Kaley [Y Mucho Más] recently posted…Drinking Domus in ToledoMy Profile

      • says

        I can be so awkward too, and learning that whole routine definitely emphasized that quality in me! By far the most awkward is greeting another American/non-Spaniard in Spain…I also have to ask! I’ve had a few really embarrassing moments there.

        Isn’t it sad that we couldn’t make tapas/pintxos work in the USA even if we tried? :(

    • says

      I’ve learned a lot about Spanish culture over the years, but am nowhere near an expert! It’s fun to compare and contrast the differences sometimes, however.

    • says

      You know what I find funny about the coffee thing, though? You hear Spaniards say their coffee culture is not that good when compared to other places, and you just think they don’t know what they’re talking about.

      Although drinking coffee in Italy > drinking coffee in Spain. Longing for those cappucinos that I had this summer. :)
      Kaley [Y Mucho Más] recently posted…Drinking Domus in ToledoMy Profile

      • says

        I’ve never heard Spaniards say that. I was just in Rome and while I loved all of the Italian pastries to go with my coffee, wasn’t sold on the cappuccinos! The best coffee I’ve ever had was in Greece.

  1. says

    I think that one of the things I love most about Spain is the walkability of cities, even some of the bigger ones. the US should change zoning regulations so builders could implement mixed use spaces so grocers could open below apartment buildings. imagine not having to drive to get to a bar or restaurant and worrying about DUI checkpoints. this would be a lot to ask for but probably could lead to one of the biggest societal changes the US could see. wages could be directed away from owning a car and placed on other aspects of life. it wouldnt be as unnecessary to waste hours stuck in trafic a week. check out a book called Geography of Nowhere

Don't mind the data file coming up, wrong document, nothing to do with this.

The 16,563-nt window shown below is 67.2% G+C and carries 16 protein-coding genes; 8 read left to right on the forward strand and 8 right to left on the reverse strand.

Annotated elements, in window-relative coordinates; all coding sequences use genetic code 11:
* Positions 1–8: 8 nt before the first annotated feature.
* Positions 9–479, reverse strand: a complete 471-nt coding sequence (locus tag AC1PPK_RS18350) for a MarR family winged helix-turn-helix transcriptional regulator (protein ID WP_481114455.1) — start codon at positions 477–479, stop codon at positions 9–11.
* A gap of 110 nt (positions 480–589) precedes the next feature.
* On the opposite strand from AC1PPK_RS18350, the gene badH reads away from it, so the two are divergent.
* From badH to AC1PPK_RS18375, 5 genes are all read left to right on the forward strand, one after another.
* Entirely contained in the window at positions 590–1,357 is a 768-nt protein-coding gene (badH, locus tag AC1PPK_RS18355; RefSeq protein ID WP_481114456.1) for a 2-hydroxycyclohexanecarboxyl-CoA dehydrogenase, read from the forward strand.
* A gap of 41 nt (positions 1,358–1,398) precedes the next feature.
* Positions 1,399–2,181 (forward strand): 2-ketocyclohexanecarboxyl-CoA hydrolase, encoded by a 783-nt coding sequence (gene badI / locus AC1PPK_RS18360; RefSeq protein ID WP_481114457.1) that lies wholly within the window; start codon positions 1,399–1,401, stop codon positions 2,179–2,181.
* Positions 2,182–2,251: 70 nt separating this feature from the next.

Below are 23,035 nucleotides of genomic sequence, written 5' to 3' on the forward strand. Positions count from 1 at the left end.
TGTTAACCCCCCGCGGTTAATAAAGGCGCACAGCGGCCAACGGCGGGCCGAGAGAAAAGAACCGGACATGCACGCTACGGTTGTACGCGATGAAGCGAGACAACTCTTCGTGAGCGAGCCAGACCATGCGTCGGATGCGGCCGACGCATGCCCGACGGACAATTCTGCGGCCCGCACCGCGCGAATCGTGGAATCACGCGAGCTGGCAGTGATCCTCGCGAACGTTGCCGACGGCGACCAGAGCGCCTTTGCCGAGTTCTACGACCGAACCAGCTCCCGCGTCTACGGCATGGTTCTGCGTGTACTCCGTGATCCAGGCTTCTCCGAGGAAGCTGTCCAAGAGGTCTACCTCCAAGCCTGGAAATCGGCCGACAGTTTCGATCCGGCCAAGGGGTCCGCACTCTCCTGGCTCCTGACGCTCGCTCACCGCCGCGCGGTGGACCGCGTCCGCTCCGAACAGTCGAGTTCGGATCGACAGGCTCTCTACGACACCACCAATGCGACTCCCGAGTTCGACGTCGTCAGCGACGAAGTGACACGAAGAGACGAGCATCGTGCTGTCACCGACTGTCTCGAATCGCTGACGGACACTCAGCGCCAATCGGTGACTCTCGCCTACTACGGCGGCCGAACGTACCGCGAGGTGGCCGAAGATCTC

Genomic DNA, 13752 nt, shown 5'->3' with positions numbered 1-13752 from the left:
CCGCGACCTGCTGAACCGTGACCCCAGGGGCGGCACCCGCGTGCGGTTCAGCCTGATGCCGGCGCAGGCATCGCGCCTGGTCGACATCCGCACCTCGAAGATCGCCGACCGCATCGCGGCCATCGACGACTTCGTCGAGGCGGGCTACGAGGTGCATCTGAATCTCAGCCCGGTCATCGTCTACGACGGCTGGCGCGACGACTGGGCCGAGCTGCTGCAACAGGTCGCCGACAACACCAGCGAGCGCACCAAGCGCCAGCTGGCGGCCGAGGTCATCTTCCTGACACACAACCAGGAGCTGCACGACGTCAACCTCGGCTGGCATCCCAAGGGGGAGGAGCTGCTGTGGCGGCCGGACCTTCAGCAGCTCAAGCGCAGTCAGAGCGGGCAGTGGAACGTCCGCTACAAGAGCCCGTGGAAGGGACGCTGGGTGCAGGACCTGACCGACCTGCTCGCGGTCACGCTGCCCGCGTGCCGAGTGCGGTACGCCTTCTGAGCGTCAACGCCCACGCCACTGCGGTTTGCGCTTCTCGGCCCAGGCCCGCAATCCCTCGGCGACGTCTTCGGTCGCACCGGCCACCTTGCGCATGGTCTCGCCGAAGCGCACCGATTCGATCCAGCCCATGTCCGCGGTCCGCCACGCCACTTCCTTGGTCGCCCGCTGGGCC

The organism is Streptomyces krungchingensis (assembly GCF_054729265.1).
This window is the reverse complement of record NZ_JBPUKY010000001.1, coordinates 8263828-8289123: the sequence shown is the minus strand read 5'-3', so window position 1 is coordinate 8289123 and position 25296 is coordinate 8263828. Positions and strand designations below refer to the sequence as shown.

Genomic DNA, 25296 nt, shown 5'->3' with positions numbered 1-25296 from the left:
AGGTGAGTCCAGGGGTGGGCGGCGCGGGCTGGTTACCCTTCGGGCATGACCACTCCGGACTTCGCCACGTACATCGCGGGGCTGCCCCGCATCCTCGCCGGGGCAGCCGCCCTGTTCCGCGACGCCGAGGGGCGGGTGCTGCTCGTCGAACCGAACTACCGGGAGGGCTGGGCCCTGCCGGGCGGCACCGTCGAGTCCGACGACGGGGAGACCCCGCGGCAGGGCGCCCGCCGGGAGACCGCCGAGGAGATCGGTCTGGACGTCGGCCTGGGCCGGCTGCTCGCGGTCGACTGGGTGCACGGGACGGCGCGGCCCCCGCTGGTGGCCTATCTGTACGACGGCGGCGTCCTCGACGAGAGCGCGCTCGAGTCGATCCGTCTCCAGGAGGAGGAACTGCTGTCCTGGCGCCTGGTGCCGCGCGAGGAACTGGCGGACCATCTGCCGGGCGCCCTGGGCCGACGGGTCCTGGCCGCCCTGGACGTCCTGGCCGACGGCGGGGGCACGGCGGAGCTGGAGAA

• says

      You’re absolutely right, and it’s actually a point I forgot to include! I love the walkability of Spain. Doing that in the States would require a complete overhaul of our current system…I can’t imagine us moving away from the suburbs, but it would be nice to see more “mixed space” buildings that we only tend to see in the cities in the states. Will definitely check out the book recommendation–thanks!

  2. says

    I definitely agree wth all of these! I would add that in the US, the driving culture and suburban cities adds to the individualism. Most people drive home from work at night by themselves and park in their garages, which leads to ten spending the rest of the night at home. In most of Spain, people are walking or taking public transportation to work and/or school which makes them more open and a part of their community.
    Mike recently posted…Becoming a Global CitizenMy Profile

    • says

      Good point! Our culture basically lends itself to being anti-social in some ways. I love the walkability of Spain–all that walking allows for more room for tapas too 😉

  3. says

    Ok, can I first say I LOVE your new lay out? Such a chic design, and easy to navigate for the technologically-impaired like myself.

    Also, I agree with everything in this post. I still miss Spain every day, and the majority of that comes from my yearning for la vida española. Life in New York is the complete opposite of the laid back, friendly, welcoming atmosphere of Spain in general, but especially el sur. Luckily, Chelsea has adopted the tapas culture a bit, and is chock-full of tapas bars ideal for a little hop, so I can get a tortilla/pulpo/rioja fix when I’m feeling especially homesick. Although, the whole paying $12 for a glass of tempranillo and then $10 for salmorejo hurts my heart. And wallet. I can’t wait to get up north and try out the pintxos upon my return!

    I think the number 1 thing I miss though, is the less individualistic society. Oh, and the vacation days. A dose of these things would make for a much happier US of A.

    You put it beautifully. Loved this post!
    Julia recently posted…an insider’s guide to getting lost in granada {el albaicín}My Profile

    • says

      Aww, that made me smile, thank you! Apparently it’s not showing up the same on certain browsers, so I’m looking into a fix.

      I’ve never been to NYC, but I can only imagine how different it is from Spanish culture, apart from maybe Madrid or BCN. I think the USA’s take on tapas bar is interesting to see unfold–I love that Spanish food is becoming popular in the world, but once you’ve experienced the original, it’s hard to go back, much less pay NYC prices for something that costs a euro or two over here! Soon enough you’ll be back, and dare I say it, even sick of Spanish food! :)